Even if Australia avoids two straight quarters of contraction, does it really matter?
Australia has not seen a recession for 28-and-a-half years
Sydney — Australia’s record run without a technical recession — defined locally as two consecutive quarters of contraction — has a slim chance of continuing in what would be another dramatic escape for the world’s longest economic growth streak.
Frenzied stockpiling of food, toilet paper and other household items ahead of the coronavirus lockdown boosted spending in the first quarter. And exports surged in March while imports fell. Those factors may just be enough to have kept the economy growing during the first three months of 2020.
“It’s not my base case, but it’s a possibility,” said Shane Oliver, chief economist at AMP Capital Investors in Sydney. “If you look at the high-frequency economic activity data, the low point was early April, since then we’ve been starting to head up.”
While the second quarter will undoubtedly be ugly as businesses shut down and tens of thousands lost their jobs, government support packages and success in curbing the pandemic are raising hopes for a third quarter rebound.
Australia hasn’t seen a recession for 28-and-a-half years. During the global financial crisis, the economy was belted in the final three months of 2008 before government cash handouts drove a surge in household spending and a return to growth in the first quarter of 2009. Similarly, as recession gripped Europe and then America in the early 2000s, Australia escaped with just the one quarter-on-quarter contraction in the final three months of 2000.
While quarterly retail sales volumes released Wednesday didn’t rise as high as forecast, they still suggest a positive contribution to GDP. Trade data for the quarter suggest import volumes fell more than export volumes, implying net exports could add to GDP as well.
The key issue is whether the worst data is confined to the present quarter after Australia closed pubs, restaurants and casinos on March 23, then broadened the restrictions to all nonessential services from the next day.
The median estimate in Bloomberg’s survey of economists is for GDP to decline 0.4% in the first three months of 2020 and then slump 6.8% in the following three months. Bloomberg Economics forecasts falls of 1% and 8% respectively. The Reserve Bank of Australia is pencilling in a 10% fall in output in the first half of 2020.
“At the moment, the contraction in the first quarter is not completely convincing,” said Paul Bloxham, chief economist for Australia at HSBC Holdings. “It’s early because you haven’t got a lot of the partials,” he said, referring to data like business investment, inventories and other inputs that make up GDP.
The release of these other partial indicators in the run-up to first-quarter GDP on Wednesday, June 3, will give economists a clearer idea.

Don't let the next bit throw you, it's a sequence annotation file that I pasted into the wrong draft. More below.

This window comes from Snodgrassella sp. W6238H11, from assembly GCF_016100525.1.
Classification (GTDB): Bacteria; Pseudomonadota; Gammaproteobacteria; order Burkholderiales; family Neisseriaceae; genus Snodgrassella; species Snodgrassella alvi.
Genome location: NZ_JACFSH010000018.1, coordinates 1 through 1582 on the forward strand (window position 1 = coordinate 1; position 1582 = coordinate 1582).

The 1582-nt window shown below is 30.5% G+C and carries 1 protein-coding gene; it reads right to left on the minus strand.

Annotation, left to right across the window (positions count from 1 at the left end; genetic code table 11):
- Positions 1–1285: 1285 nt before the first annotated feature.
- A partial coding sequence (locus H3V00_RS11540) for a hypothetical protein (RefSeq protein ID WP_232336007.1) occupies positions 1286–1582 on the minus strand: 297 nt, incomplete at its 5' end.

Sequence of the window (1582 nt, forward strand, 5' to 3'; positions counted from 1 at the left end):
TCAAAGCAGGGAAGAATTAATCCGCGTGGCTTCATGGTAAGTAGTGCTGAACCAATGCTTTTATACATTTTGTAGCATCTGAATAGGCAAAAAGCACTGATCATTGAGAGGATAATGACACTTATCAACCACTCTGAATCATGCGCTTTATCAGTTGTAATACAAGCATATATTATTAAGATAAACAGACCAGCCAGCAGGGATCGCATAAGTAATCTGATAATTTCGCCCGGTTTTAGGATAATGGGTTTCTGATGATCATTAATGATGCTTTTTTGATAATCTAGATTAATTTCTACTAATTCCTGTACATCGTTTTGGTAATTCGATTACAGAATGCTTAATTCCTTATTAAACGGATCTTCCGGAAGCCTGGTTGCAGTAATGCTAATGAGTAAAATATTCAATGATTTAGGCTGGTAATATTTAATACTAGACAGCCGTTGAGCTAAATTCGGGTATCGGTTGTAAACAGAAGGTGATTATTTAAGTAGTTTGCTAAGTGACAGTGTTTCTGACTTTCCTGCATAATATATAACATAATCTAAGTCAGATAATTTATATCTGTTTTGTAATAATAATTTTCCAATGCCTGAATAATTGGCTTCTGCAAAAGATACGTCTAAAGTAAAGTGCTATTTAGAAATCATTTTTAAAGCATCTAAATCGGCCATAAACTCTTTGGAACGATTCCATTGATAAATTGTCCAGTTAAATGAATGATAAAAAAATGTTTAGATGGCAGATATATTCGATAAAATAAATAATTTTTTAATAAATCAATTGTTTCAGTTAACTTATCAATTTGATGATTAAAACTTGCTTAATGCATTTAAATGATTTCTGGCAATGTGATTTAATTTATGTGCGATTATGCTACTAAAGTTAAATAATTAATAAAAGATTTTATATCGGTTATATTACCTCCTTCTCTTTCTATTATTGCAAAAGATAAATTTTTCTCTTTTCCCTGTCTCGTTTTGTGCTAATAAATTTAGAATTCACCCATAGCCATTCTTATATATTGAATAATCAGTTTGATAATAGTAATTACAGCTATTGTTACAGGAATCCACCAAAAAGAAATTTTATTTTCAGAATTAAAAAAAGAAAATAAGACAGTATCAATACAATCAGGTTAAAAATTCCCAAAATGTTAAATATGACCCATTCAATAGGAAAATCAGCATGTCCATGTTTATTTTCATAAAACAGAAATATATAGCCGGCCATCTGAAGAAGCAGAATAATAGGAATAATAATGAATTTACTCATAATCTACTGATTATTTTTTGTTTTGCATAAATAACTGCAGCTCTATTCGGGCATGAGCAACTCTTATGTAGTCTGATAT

Bloxham, who previously worked at the RBA, noted tourism — decimated by border closures — could work in the economy’s favour because Australians spend more when travelling abroad than the nation reaps from its incoming tourists.
“So keeping all those Australians from travelling reduces imports,” he said.
Australian business confidence plummeted in March to the lowest level in the history, and this will affect investment in the current and future quarters. On the other hand, firms preparing systems for remote working will support spending, as will things like the installation of plastic protection screens and dividers in supermarkets and retailers.
Moreover, unlike in New Zealand, building sites remained open in Australia throughout the lockdown period, so projects already under construction have largely proceeded as planned.
As to broader influences, the drag on the economy from weak residential construction will persist, while the anticipated expansion of the mining industry will be under a cloud. BHP has said capital expenditure in the year to June 30 2021, will be lower than previously planned.
As Australians saw in the New Year, wildfires engulfed large swathes of the east coast, forcing the government to deploy military aircraft and ships to help evacuate stranded holidaymakers. This will boost public spending in the first quarter, as will financial relief provided to victims.
The recovery effort also includes rebuilding infrastructure like roads, energy, telecommunications and other assets that should support public investment, and flow through to the private sector.
Inventories could be the swing factor that decides between expansion and contraction in the first quarter. This volatile component has added or cut up to 0.3 percentage point from quarterly GDP in the past two years.
Inventories “are very hard to forecast,” said David Plank, head of Australian economics at Australia & New Zealand Banking Group. “So while we will get a lift to GDP from the sales of groceries, albeit smaller than we thought, we may get an offset to GDP from a decline in stocks.”
Meaning of recession
Even if Australia pulls off a great escape and avoids two consecutive quarters of contraction, would it really matter?
Plank said first-quarter growth and no technical recession would be a better than expected outcome, and he also hopes commentators will finally abandon their short-hand definition for recession.
“A much better way to think about it is unemployment,” he said. “If it goes up a lot then we are in recession, regardless.” The jobless rate is forecast by the RBA to reach 10%.
Avoiding consecutive quarterly drops in GDP is just semantics if the economy records the biggest contraction since World War 2 in a single quarter.
“We could have this weird combination of a horrific, depression-like collapse in the economy in the June quarter, but if it’s not two negative quarters it can’t be called a recession,” Oliver said. “Then you end up debating, ‘well, how can it be a depression if it’s not a technical recession?”’